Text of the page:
As Chief Minister J Jayalalithaa prepares for an aerial tour of the inundated city on Thursday, the metereological department has no immediate good news for Chennai. The weather office predicted three more days of torrential rains in all of Tamil Nadu, already struggling under heavy flooding that has forced thousands out of their homes and closed down the airport.
"There will be no respite," Laxman Singh Rathore of the India Meteorological Department was quoted as saying by Reuters on Wednesday.
Experts say the seasonal northeast monsoon was responsible for the flooding in the city of six million, but was amplified this year by El Nino, a warming of the eastern Pacific Ocean that can have far-reaching climate effects.
Tamil Nadu is a major rice and sugar cane producing region, and a senior member of a local farmers' association said floods had washed out up to four agricultural districts.
Here are the helpline numbers:
Tree fall, Waterlogging: 1913
Sewage overflow: 45674567, 22200335
State Emergency: 1070
District Emergency: 1077
Fire & Rescue: 101
With the Chennai airport closed till December 6, the nearby naval air station at Arakonnam will serve as a makeshift airport for commercial flights from today, PTI reported. As part of the drill, Air India landed an Airbus A320 carrying passengers from Hyderabad at the Rajali naval air station at Arakkonam at 20:47 hours.
No flight has taken off from or landed at the Chennai airport since 8 pm yesterday.
The Hindu reported that the Army, Navy and Air Force and the National Disaster Response Force joined the State Fire and Rescue Services and the police in rescuing the stranded. The Navy has deployed a rescue ship from its Eastern Command in Visakhapatnam. The Coast Guard is flying in choppers from Mumbai and Goa, the report said.
The Navy has rushed INS Airawat with five additional boats besides six integral boats to bolster the rescue and relief efforts, PTI reported. The ship is also carrying 20 divers, medical supplies and other relief material, defence sources said.
No deaths were reported in the latest floods, but since heavy rain set in on Nov. 12 there have been 150 deaths in Tamil Nadu. More than 200 people were critically injured over the past 24 hours in Chennai, a senior home ministry official said.
Prime Minister Narendra Modi has blamed climate change for the deluge, injecting urgency into the debate at global climate talks in Paris and highlighting the vulnerability of tropical nations like India to extreme weather.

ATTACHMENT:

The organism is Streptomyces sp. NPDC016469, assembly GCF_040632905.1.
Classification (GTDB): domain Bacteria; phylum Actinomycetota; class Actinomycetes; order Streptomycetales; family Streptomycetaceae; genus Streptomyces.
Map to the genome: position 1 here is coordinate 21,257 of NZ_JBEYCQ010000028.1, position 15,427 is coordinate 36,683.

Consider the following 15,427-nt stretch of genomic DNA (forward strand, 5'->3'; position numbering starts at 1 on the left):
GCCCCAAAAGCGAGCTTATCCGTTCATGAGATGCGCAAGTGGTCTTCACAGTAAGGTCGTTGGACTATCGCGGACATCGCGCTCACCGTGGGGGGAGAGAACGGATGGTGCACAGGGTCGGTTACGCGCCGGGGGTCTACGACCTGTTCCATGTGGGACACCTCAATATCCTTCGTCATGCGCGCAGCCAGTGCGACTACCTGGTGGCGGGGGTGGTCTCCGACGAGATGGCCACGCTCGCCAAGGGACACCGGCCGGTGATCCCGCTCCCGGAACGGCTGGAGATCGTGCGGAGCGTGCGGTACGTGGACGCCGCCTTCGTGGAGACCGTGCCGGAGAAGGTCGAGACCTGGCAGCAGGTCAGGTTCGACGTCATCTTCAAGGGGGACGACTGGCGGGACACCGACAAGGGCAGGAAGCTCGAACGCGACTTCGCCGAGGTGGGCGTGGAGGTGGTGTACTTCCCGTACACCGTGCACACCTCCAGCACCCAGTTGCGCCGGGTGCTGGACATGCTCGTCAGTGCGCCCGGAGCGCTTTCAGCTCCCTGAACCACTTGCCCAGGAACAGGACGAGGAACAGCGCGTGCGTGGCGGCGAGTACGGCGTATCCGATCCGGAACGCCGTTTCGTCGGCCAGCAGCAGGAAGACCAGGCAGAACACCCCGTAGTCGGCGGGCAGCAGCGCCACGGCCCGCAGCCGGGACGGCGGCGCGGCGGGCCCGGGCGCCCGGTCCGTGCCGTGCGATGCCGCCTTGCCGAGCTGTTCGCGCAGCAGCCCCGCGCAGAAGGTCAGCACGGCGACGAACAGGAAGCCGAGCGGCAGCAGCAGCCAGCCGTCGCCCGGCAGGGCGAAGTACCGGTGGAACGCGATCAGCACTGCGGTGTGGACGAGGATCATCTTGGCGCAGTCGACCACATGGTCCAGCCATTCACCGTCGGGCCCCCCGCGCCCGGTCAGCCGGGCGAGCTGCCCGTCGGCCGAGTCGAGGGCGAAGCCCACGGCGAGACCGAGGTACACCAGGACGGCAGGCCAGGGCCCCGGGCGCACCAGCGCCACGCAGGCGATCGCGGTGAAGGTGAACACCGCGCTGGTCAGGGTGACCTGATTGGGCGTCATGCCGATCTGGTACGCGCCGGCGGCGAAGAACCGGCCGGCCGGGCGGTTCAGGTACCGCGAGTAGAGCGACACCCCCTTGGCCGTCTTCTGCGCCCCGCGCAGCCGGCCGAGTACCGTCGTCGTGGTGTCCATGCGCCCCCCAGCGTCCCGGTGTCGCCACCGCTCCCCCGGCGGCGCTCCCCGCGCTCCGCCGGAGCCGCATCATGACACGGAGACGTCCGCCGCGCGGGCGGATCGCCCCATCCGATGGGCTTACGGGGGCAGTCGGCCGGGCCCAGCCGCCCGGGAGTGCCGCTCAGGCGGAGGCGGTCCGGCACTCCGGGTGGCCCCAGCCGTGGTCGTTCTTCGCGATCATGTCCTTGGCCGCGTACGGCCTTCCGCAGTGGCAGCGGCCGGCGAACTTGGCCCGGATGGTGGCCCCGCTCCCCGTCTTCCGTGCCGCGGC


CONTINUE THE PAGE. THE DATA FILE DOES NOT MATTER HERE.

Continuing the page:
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Most mobile networks were down in the city and food supplies running low.
Chennai, India's fourth most populous city, is a major auto manufacturing and IT outsourcing hub. Ford Motor, Daimler, Hyundai and Nissan told workers to stay at home, while US listed outsourcing firm Cognizant shut its 11 local offices.
In a limited initial relief effort, four helicopters dropped food, water and medicines, while fishing boats commandeered by the military were collecting stranded residents. A major relief effort by 5,000 soldiers was promised within 24 hours.
"The entire state machinery has collapsed. Most officials are forced to sit at home. It's a very frustrating situation," said a home ministry official, who requested anonymity because he was not authorised to speak on the record.
Modi has ordered rescue teams and paramilitary forces to launch an extensive relief and rescue operation in Chennai.
He had blamed climate change for the heavy rains that hit the southern state last month, tweeting before attending the U.N. climate summit in Paris this week: "We are feeling the impact of fast-paced climate change."
Hundreds of divers and army rescue teams entered inundated homes, taking the injured to hospital. Authorities said more than a million people were affected by the flooding, with some residents bemoaning the slow response of the relief teams.
Social media networks carried many appeals for help, while others offered assistance. Siddarth, a popular Tamil film actor who goes by one name, was coordinating a relief effort on Twitter.
(Additional reporting in Reuters by Rupam Jain Nair, Krishna N. Das, Frank Jack Daniel, Nidhi Verma,Manoj Kumar and Mayank Bhardwaj in New Delhi; Sumeet Chatterjee and Clara Ferreira Marques in Mumbai; Writing by Krista Mahr and Douglas Busvine; Editing by Miral Fahmy, Nick Macfie and Mike Collett-White)
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